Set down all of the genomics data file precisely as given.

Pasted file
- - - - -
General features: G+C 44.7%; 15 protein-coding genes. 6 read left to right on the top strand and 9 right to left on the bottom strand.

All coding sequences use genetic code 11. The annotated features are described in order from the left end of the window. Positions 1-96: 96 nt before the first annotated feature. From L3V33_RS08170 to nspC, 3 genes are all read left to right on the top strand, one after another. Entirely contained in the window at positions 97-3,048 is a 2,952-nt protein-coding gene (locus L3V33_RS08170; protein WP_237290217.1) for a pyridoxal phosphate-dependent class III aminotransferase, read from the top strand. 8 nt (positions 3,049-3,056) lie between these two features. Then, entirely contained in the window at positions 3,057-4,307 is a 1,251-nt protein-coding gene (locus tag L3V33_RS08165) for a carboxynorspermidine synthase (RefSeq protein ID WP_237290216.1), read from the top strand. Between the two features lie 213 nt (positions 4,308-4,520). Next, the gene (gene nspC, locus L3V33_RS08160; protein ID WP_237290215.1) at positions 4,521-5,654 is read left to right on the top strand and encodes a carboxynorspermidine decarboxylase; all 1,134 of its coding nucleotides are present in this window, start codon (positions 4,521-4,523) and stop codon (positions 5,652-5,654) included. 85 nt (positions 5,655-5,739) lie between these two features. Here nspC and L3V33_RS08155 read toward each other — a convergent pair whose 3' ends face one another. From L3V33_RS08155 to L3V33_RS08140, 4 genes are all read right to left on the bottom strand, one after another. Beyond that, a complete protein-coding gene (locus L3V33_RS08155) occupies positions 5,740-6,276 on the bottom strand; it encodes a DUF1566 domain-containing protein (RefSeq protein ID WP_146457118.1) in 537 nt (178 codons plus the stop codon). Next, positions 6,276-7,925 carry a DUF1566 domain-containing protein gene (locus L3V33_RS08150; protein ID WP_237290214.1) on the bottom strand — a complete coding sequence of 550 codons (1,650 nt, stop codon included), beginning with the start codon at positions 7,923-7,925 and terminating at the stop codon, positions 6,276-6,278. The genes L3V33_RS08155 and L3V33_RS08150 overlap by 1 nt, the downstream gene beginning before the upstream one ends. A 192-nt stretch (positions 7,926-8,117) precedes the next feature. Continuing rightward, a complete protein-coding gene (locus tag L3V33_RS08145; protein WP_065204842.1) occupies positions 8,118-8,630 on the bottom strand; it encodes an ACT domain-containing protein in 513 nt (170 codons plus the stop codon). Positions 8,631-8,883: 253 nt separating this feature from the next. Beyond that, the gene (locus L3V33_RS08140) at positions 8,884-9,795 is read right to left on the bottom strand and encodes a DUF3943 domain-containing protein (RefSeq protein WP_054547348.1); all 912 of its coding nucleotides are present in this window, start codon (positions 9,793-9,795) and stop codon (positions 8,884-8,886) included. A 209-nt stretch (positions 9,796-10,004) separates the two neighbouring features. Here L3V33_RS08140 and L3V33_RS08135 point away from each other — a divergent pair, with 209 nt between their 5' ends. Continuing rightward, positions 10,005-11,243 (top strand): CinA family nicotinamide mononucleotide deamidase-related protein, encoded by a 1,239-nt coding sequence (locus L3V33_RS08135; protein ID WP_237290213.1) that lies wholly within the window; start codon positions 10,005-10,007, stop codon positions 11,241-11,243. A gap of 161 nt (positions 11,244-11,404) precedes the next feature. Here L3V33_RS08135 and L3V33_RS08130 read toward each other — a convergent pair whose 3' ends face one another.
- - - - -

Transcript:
General features: G+C 44.7%; 15 protein-coding genes. 6 read left to right on the top strand and 9 right to left on the bottom strand.

All coding sequences use genetic code 11. The annotated features are described in order from the left end of the window. Positions 1-96: 96 nt before the first annotated feature. From L3V33_RS08170 to nspC, 3 genes are all read left to right on the top strand, one after another. Entirely contained in the window at positions 97-3,048 is a 2,952-nt protein-coding gene (locus L3V33_RS08170; protein WP_237290217.1) for a pyridoxal phosphate-dependent class III aminotransferase, read from the top strand. 8 nt (positions 3,049-3,056) lie between these two features. Then, entirely contained in the window at positions 3,057-4,307 is a 1,251-nt protein-coding gene (locus tag L3V33_RS08165) for a carboxynorspermidine synthase (RefSeq protein ID WP_237290216.1), read from the top strand. Between the two features lie 213 nt (positions 4,308-4,520). Next, the gene (gene nspC, locus L3V33_RS08160; protein ID WP_237290215.1) at positions 4,521-5,654 is read left to right on the top strand and encodes a carboxynorspermidine decarboxylase; all 1,134 of its coding nucleotides are present in this window, start codon (positions 4,521-4,523) and stop codon (positions 5,652-5,654) included. 85 nt (positions 5,655-5,739) lie between these two features. Here nspC and L3V33_RS08155 read toward each other — a convergent pair whose 3' ends face one another. From L3V33_RS08155 to L3V33_RS08140, 4 genes are all read right to left on the bottom strand, one after another. Beyond that, a complete protein-coding gene (locus L3V33_RS08155) occupies positions 5,740-6,276 on the bottom strand; it encodes a DUF1566 domain-containing protein (RefSeq protein ID WP_146457118.1) in 537 nt (178 codons plus the stop codon). Next, positions 6,276-7,925 carry a DUF1566 domain-containing protein gene (locus L3V33_RS08150; protein ID WP_237290214.1) on the bottom strand — a complete coding sequence of 550 codons (1,650 nt, stop codon included), beginning with the start codon at positions 7,923-7,925 and terminating at the stop codon, positions 6,276-6,278. The genes L3V33_RS08155 and L3V33_RS08150 overlap by 1 nt, the downstream gene beginning before the upstream one ends. A 192-nt stretch (positions 7,926-8,117) precedes the next feature. Continuing rightward, a complete protein-coding gene (locus tag L3V33_RS08145; protein WP_065204842.1) occupies positions 8,118-8,630 on the bottom strand; it encodes an ACT domain-containing protein in 513 nt (170 codons plus the stop codon). Positions 8,631-8,883: 253 nt separating this feature from the next. Beyond that, the gene (locus L3V33_RS08140) at positions 8,884-9,795 is read right to left on the bottom strand and encodes a DUF3943 domain-containing protein (RefSeq protein WP_054547348.1); all 912 of its coding nucleotides are present in this window, start codon (positions 9,793-9,795) and stop codon (positions 8,884-8,886) included. A 209-nt stretch (positions 9,796-10,004) separates the two neighbouring features. Here L3V33_RS08140 and L3V33_RS08135 point away from each other — a divergent pair, with 209 nt between their 5' ends. Continuing rightward, positions 10,005-11,243 (top strand): CinA family nicotinamide mononucleotide deamidase-related protein, encoded by a 1,239-nt coding sequence (locus L3V33_RS08135; protein ID WP_237290213.1) that lies wholly within the window; start codon positions 10,005-10,007, stop codon positions 11,241-11,243. A gap of 161 nt (positions 11,244-11,404) precedes the next feature. Here L3V33_RS08135 and L3V33_RS08130 read toward each other — a convergent pair whose 3' ends face one another.